NSSF paid Chinese firm Sh655m for Hazina construction delays

The building in Nairobi CBD was to have 39 floors but was scaled down to 15. [File, Standard]

The National Social Security Fund (NSSF) was forced to pay a Chinese contractor Sh655.7 million for stoppage of construction work at the Hazina Trade Centre in Nairobi.

This is 75 per cent of the Sh871.7 million that China Jiangxi, the contractor for the 15-floor building, demanded from NSSF, a probe by the Auditor General for the financial year ended June 2020 shows.

Payment for stoppage of works is one of factors that Auditor General Nancy Gathungu noted risked pushing the project beyond its budgeted cost of around Sh4.1 billion.

“Further review of the project’s records indicated that the contractor filed compensation claims valued at Sh871,697,124 citing idle time arising from work stoppages,” said Ms Gathungu, adding that the State-backed pension fund had already settled part of the claim.

“However, no plausible explanations were provided by management for the stoppages, which resulted in ineffective use of public resources.” Extension of Hazina to add more floors started in 2013 but it was not until September last year that the NSSF started advertising for its occupation.

Much of the delay was due to a court injunction in 2014 by Nakumatt Supermarkets, then anchor tenant in the building, which argued that the construction was keeping its customers away.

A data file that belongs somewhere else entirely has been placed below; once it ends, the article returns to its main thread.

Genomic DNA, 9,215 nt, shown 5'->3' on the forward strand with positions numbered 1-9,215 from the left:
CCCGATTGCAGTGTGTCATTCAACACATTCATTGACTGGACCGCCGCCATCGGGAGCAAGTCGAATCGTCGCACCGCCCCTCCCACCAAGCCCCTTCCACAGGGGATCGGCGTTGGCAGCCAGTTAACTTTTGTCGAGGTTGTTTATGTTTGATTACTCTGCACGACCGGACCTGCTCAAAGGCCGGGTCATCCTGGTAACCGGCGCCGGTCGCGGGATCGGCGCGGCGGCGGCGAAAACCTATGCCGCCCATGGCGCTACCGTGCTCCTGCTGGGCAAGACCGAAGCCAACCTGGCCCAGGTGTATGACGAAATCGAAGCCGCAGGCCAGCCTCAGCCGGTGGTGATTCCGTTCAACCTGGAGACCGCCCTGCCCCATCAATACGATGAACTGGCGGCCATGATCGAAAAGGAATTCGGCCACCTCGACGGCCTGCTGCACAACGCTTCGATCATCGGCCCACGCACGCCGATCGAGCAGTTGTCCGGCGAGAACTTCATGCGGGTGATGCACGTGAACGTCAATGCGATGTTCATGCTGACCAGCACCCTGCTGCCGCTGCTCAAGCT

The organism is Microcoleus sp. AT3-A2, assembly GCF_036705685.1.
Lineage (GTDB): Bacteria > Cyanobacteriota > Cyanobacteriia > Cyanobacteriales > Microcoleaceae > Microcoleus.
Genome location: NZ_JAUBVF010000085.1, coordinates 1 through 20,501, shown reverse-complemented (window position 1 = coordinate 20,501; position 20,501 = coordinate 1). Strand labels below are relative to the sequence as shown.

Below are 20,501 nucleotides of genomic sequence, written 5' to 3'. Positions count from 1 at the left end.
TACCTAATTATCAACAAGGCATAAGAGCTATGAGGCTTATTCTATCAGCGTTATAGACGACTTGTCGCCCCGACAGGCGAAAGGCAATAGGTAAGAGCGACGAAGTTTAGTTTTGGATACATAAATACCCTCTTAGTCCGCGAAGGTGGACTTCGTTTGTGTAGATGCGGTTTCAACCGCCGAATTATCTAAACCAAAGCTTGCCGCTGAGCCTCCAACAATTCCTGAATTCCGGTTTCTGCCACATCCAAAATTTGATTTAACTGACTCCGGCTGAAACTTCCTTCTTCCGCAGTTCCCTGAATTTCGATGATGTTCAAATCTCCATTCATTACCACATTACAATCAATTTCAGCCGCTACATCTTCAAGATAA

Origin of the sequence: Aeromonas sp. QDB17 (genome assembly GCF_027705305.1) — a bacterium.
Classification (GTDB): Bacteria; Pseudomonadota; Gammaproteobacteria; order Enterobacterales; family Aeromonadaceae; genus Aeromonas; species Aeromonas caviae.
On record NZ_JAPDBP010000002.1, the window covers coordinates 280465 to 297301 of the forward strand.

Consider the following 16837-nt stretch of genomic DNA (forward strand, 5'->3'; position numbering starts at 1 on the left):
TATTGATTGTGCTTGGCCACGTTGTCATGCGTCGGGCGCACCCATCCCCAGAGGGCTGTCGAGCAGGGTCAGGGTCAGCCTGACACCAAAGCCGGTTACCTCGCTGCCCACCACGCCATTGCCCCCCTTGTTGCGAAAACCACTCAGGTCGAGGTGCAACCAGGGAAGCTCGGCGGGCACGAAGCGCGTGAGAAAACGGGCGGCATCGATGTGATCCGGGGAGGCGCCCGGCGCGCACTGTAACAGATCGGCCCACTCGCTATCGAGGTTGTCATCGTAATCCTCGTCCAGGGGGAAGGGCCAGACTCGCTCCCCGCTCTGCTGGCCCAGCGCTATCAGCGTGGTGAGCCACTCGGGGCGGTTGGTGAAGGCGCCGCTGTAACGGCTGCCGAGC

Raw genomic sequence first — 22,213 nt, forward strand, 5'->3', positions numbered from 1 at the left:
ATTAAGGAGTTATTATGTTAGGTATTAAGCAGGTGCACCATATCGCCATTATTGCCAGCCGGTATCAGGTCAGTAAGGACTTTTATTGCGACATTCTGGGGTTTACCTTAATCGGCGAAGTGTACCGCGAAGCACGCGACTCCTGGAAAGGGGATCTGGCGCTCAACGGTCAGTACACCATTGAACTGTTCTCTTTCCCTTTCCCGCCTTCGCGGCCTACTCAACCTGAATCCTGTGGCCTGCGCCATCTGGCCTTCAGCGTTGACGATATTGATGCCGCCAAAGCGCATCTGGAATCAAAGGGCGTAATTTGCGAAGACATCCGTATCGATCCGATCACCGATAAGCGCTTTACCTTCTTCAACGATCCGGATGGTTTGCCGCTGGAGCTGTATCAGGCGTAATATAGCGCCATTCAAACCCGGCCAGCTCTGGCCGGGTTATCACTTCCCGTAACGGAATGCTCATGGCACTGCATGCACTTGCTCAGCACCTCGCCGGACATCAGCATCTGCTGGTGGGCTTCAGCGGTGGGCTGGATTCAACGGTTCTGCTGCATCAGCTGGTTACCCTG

Scaled down

The retailer lost the case and was ejected in 2017 after accruing rent arrears of Sh73 million.

Initially, the building was to be extended to 36 floors at a cost of Sh6.7 billion. However, this was scaled down to 15 floors, saving pensioners Sh2.6 billion. 

Ms Gathungu’s probe also unearthed several gaps in NSSF’s financials including a case where a tenant at Hazina Trade Centre and View Park Towers presented fake banking slips totaling Sh9.33 million “purporting these to have been transacted for rent payments.”

The fund only managed to recover Sh201,550 from the tenant named Kenya College Medicine after auctioning parts of its assets.

“However, additional measures, if any, taken to recover the balance amounting to Sh9,126,077 were not disclosed,” Ms Gathungu said. In total, NSSF is owed Sh770 million in rent arrears.

Some Sh30.6 million is reported to have been collected by various property agents from the fund’s tenants in Nairobi at Bruce House, Hazina Trade Centre, View Park Towers and Nyayo Estate.

However, the money had not been remitted to NSSF, the Auditor General found.

Hazina Plaza-Polana Mombasa, which had first been leased to Azania Hotels for use as a hotel, and which closed in April 2001 with rent arrears amounting to Sh239 million, continued to bleed in the period under review.

Besides, there being no word from management on recovery of the rent arrears from Azania Hotels, the management was once again on the losing end after Techno Holdings Ltd, which had leased the property for 10 years, defaulted on rent amounting to Sh23.49 million.

“The fund sued for recovery of the amount and sought the authority of the court to cancel the tenancy but the sub-tenants at the property demanded compensation for expenditures totaling Sh123 million they claim to have spent on refurbishments and renovations of the property.”

Eventually, NSSF was allowed to eject the lessee and sub-tenants who removed the furniture and décor items they claimed to own.

In the period under review, NSSF raised Sh20.5 billion out of a budgeted revenue of Sh28 billion, with the pension fund citing the effects of Covid-19 in the third and fourth quarters of 2020.

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